Hello SixPrizes community! We’ve finally had our first large-scale tournaments of the season: Philadelphia and Phoenix Regionals. I’d like to talk about what my team ran this past weekend in Philly, what was popular at the event, and some thoughts on the the current format and tournament structure.
Going into Philly this year, my friend Adrian and I tested the format extensively. We narrowed the format down to a few big decks that we expected to see at Autumn Regionals: Fighting/Big Basics, Virizion/Genesect, and Yveltal. We believed that Yveltal would not be too high in presence due to its poor performance against our Big Basics list, but that ended up being a large oversight on our part.
During the week before Philly, Adrian started testing a deck that focused on using Crushing Hammer and Team Flare Grunt to cripple the opponent’s board. After refining the list, we thought that the deck would be a great play for Philly. It had great Fighting, Pyroar, and Virizion/Genesect matchups, but only an average matchup against Yveltal. Here’s the list we both played:
Pokémon – 13
Trainers – 35
Energy – 12
The basic strategy of the deck is to slow down the opponent by disrupting their Energy attachments. Successfully discarding Energy always puts Virizion players in a tough spot (especially when you block them from using Emerald Slash), and Big Basic’s reliance on Special Energy makes it an easy target for Drifblim. Yveltal ends up being the deck’s worst matchup due to the high damage output Yveltal-EX has and its ability to recycle Energy though Yveltal XY, but it is by no means an auto-loss.
Here’s a quick rundown of my W-L-T per round:
R1: Seismitoad/Dragalge (W 2-0; 1-0-0)
R2: Virizion/Genesect (L 1-2; 1-1-0)
R3: Fighting (W 2-1; 2-1-0)
R4: Virizion/Genesect (W 2-0; 3-1-0)
R5: Yveltal (T 1-1; 3-1-1)
R6: Donphan (T 1-1; 3-1-2)
R7: Yveltal (L 0-2; 3-2-2)
R8: Virizon/Genesect (W 2-0; 4-2-2)
R9: Big Basics (Landorus, Seismitoad, Mewtwo) (W 2-0; 5-2-2)
My run stopped there for the weekend, coming in at 50th for a T64 finish. The deck worked well in most of my matches, but sometimes you just have bad luck when you rely on flips. Looking back on the deck and the event’s metagame, taking out a 1-1 Drifblim line and cutting something else to fit in a 2-2 Raichu line could have helped against Yveltal.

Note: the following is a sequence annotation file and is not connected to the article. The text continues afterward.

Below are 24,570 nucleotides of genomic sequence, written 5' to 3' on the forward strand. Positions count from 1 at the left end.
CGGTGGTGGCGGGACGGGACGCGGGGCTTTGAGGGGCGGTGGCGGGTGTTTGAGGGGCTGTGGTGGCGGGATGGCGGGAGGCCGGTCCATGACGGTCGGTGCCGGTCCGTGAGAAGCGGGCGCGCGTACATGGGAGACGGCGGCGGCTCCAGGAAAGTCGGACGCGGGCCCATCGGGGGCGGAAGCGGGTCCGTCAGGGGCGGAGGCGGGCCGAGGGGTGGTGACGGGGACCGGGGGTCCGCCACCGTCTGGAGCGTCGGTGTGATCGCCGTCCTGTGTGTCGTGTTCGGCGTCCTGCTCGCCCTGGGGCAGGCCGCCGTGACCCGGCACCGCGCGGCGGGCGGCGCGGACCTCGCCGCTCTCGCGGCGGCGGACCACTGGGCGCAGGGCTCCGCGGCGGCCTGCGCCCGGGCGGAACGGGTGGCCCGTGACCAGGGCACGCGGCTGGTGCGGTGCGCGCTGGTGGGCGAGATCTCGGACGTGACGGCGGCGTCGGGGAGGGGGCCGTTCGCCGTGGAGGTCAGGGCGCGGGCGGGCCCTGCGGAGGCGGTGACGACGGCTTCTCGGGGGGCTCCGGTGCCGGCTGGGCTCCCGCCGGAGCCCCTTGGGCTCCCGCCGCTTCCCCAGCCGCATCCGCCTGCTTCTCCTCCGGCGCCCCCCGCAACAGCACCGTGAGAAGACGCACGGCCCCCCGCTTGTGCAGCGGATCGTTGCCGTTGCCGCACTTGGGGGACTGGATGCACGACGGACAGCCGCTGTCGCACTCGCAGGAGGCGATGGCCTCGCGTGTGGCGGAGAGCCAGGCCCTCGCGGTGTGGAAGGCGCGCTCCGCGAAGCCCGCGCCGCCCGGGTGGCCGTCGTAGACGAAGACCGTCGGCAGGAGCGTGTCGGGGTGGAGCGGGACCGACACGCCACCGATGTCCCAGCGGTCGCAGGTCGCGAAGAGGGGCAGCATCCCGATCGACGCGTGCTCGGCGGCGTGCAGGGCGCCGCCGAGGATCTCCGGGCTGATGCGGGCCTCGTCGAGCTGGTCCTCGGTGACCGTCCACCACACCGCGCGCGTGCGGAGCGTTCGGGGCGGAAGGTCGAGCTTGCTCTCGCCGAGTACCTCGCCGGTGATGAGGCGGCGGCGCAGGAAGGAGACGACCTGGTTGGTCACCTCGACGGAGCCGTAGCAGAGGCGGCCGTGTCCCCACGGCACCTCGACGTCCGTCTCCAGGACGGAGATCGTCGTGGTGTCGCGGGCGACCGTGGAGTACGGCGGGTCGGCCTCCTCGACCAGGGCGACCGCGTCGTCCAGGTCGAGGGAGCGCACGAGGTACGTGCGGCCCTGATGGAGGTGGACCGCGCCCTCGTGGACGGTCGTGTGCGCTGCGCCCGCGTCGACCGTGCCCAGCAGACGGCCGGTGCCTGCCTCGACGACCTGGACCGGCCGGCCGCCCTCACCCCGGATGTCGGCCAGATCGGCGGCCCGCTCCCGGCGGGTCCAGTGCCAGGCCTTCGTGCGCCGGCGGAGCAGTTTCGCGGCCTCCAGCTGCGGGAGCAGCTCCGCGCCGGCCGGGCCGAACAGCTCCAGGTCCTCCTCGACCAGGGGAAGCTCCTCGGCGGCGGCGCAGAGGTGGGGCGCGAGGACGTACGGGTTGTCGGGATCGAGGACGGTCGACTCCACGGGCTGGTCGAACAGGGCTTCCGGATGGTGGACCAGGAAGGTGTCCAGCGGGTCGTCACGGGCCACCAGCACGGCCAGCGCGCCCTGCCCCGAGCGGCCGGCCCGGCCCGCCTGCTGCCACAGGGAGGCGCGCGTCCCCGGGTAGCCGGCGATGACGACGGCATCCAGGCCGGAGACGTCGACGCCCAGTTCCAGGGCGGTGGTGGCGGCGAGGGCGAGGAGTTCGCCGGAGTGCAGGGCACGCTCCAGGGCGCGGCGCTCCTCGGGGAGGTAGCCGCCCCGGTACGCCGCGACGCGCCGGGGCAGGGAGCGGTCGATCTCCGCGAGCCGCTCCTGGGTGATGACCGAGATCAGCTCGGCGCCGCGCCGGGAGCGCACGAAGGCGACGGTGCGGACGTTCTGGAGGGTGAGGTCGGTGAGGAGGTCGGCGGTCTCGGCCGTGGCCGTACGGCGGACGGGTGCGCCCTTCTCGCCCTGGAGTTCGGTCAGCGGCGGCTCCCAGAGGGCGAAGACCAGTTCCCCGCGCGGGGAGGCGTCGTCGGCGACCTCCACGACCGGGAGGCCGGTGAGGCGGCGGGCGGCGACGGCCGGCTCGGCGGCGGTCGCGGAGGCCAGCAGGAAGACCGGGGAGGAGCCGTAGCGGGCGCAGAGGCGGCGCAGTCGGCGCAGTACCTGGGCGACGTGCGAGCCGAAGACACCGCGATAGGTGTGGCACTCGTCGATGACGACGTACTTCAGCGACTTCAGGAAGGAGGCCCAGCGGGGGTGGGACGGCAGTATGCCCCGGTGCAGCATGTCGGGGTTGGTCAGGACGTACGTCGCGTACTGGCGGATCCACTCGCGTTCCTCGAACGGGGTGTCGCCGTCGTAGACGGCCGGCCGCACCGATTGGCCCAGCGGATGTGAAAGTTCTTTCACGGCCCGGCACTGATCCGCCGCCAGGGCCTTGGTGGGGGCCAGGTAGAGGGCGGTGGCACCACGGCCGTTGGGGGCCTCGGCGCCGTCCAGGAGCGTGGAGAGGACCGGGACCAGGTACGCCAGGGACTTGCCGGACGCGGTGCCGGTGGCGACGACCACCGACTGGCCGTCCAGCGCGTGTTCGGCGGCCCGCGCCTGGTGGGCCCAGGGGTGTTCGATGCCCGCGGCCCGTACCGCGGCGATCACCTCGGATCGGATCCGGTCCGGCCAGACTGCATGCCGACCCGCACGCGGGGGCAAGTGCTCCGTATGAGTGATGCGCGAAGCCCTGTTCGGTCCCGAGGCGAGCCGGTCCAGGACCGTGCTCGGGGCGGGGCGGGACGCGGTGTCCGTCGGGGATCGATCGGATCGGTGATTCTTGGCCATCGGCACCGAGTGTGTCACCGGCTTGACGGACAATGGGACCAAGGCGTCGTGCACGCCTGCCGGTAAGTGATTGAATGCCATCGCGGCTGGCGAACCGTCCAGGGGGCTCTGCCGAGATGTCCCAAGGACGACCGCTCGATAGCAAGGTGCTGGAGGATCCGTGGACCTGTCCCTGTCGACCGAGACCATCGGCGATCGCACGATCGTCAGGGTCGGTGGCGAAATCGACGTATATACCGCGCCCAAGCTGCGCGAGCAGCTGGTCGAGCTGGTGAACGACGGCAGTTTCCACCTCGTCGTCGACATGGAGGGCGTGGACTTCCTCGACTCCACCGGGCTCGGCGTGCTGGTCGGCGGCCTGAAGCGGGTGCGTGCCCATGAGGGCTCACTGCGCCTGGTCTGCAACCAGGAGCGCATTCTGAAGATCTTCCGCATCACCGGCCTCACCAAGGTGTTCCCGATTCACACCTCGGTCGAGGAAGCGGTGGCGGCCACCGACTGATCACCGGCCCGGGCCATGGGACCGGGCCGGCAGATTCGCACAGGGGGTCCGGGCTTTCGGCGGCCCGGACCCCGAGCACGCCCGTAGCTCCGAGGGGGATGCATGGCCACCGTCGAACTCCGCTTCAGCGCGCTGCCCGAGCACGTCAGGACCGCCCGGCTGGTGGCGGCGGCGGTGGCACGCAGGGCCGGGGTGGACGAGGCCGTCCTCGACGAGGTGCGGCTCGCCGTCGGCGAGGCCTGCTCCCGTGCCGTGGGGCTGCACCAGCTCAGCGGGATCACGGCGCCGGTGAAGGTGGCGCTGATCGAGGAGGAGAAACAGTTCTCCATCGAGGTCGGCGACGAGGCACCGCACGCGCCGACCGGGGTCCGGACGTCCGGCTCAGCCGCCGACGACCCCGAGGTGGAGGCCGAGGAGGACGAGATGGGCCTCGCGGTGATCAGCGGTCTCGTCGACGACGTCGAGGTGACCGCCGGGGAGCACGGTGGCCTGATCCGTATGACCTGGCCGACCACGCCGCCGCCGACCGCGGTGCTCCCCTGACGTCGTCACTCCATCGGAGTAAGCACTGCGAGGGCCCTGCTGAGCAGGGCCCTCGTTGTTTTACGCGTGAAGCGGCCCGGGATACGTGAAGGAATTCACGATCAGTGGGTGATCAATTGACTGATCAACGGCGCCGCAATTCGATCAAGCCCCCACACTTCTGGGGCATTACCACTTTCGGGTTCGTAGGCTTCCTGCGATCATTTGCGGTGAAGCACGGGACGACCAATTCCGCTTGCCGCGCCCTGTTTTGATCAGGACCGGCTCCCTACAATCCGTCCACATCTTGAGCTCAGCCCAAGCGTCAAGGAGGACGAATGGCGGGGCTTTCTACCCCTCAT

Even though I didn’t make day 2, the dream wasn’t dead — Adrian made it into T32 as the 32nd spot! We didn’t have much time to celebrate, though, because we had to figure out what he was going to play for the Expanded format. After a lot of ideas and deck switches, Adrian decided to go with the Big Basics list that we had tested extensively before Regionals, but we both decided to throw Enhanced Hammer into the list to help against the Plasma matchup. Here’s our list:
Pokémon – 13
Trainers – 36
Energy – 11
Going into day 2, Adrian was 6-2-1 and the 32nd seed. He would need to win 4 matches to have a chance at making top 8. Here were his matches:
R10: Yveltal/Seismitoad (W 2-0; 7-2-1)
R11: Yveltal/Seismitoad (W 2-0; 8-2-1)
R12: Yveltal/Seismitoad (W 2-0; 9-2-1)
R13: Yveltal/Seismitoad (L 1-1; 9-3-1)
R14: Yveltal/Seismitoad (L 1-2; 9-4-1)
You may have noticed that he only played two games during round 13, and that is the unfortunate truth. After round 12, the judges took a look at Adrian’s deck and found that a few sleeves had dings on the side which could potentially lead to a marked card situation, so he was unfortunately given a Game 1 loss for the next round. Moral of the story: always check or change your sleeves after playing 9+ rounds of Pokémon.
Adrian’s run falls short of top 8, but he finished in 12th place – a large climb from the bottom spot going into day 2. The Enhanced Hammers that he teched in for the Plasma matchup were not nearly as useful against Yveltal, and Adrian told me after that if he knew he would face Yveltal every round he would have kept the 2nd PCL and thrown in 1 Dedenne FFI.